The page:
Google patents self-driving mailbox
Autonomous truck with secure compartments would forego the mail carrier, deliver packages curbside
MOUNTAIN VIEW, Calif.—Alphabet Inc.’s moonshot shop is working on more than just self-driving passenger vehicles and stratospheric internet-beaming balloons.
The company—still known as Google at the time the paperwork was filed in 2013—has secured a patent for an autonomous truck delivery system that resembles a self-driving mailbox.
The technology company has been working on self-driving vehicles since 2009 at its Google X research facility. Though passenger vehicles are one focus of the research, the company also seems to be developing a rolling package carrier—a technology that could compete with Amazon.com Inc.’s drone delivery aspirations, as well as Google’s own unmanned aerial vehicle-based Project Wing.
The patents covers “an autonomous road vehicle” that drives to a destination and contains a series of secure compartments, not unlike those seen in large community mailboxes. The vehicle would allow customers to pick up their packages curbside by accessing one of the compartments using some sort of security clearance—be it a pin or cell phone NFC check.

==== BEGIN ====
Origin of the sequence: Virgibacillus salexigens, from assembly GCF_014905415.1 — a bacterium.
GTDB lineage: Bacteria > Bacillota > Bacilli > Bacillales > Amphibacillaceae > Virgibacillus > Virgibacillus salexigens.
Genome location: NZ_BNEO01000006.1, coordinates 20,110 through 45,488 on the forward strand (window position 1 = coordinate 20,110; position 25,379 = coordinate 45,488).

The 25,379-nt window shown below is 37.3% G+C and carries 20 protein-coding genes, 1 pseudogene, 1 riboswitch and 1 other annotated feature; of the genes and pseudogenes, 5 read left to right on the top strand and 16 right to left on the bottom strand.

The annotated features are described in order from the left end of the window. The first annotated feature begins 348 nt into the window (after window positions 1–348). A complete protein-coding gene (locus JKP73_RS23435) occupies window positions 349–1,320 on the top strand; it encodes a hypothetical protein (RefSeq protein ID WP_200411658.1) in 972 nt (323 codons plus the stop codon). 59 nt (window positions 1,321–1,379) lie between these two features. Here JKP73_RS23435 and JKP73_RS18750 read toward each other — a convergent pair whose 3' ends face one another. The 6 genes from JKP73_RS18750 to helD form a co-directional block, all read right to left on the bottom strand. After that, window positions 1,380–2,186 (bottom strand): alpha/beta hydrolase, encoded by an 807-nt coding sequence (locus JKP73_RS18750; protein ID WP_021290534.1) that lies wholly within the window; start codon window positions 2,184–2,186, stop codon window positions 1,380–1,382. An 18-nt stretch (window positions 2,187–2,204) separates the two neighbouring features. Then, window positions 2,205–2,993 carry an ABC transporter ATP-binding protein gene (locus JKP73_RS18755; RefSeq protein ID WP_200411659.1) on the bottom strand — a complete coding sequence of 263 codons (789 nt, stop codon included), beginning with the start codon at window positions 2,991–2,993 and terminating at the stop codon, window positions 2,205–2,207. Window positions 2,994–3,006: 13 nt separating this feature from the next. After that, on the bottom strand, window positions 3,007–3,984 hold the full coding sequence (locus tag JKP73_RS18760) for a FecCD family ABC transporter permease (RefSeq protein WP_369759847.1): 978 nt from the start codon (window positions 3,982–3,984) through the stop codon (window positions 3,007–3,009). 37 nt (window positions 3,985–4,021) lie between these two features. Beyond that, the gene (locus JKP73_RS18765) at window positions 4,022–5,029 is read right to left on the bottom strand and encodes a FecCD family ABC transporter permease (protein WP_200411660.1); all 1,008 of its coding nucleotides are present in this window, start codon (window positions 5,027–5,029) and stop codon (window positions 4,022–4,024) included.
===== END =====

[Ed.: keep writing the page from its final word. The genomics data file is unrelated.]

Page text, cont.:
Looking to take on package delivery in a seemingly less regulatory-invasive way than drone delivery, Google pointed to growth in the online shopping market and noted the 100,000 last-mile vehicles the U.S.’s two largest commercial delivery services use to get packages to customer’s doors.
“The growth of business-to-consumer e-commerce, online shopping for example, is expected to continue to increase the demand for delivery services, and hence the need for capacity and efficiency in the last mile,” the company wrote in the patent.
The self-driving mailbox would allow companies to forego a mail carrier while still securing proof-of-delivery from customers picking up their packages at the curb.
Though Google’s main application for the system would be package delivery, it also said direct-from-merchant sales, such as pizza deliveries, is another possible application for the technology.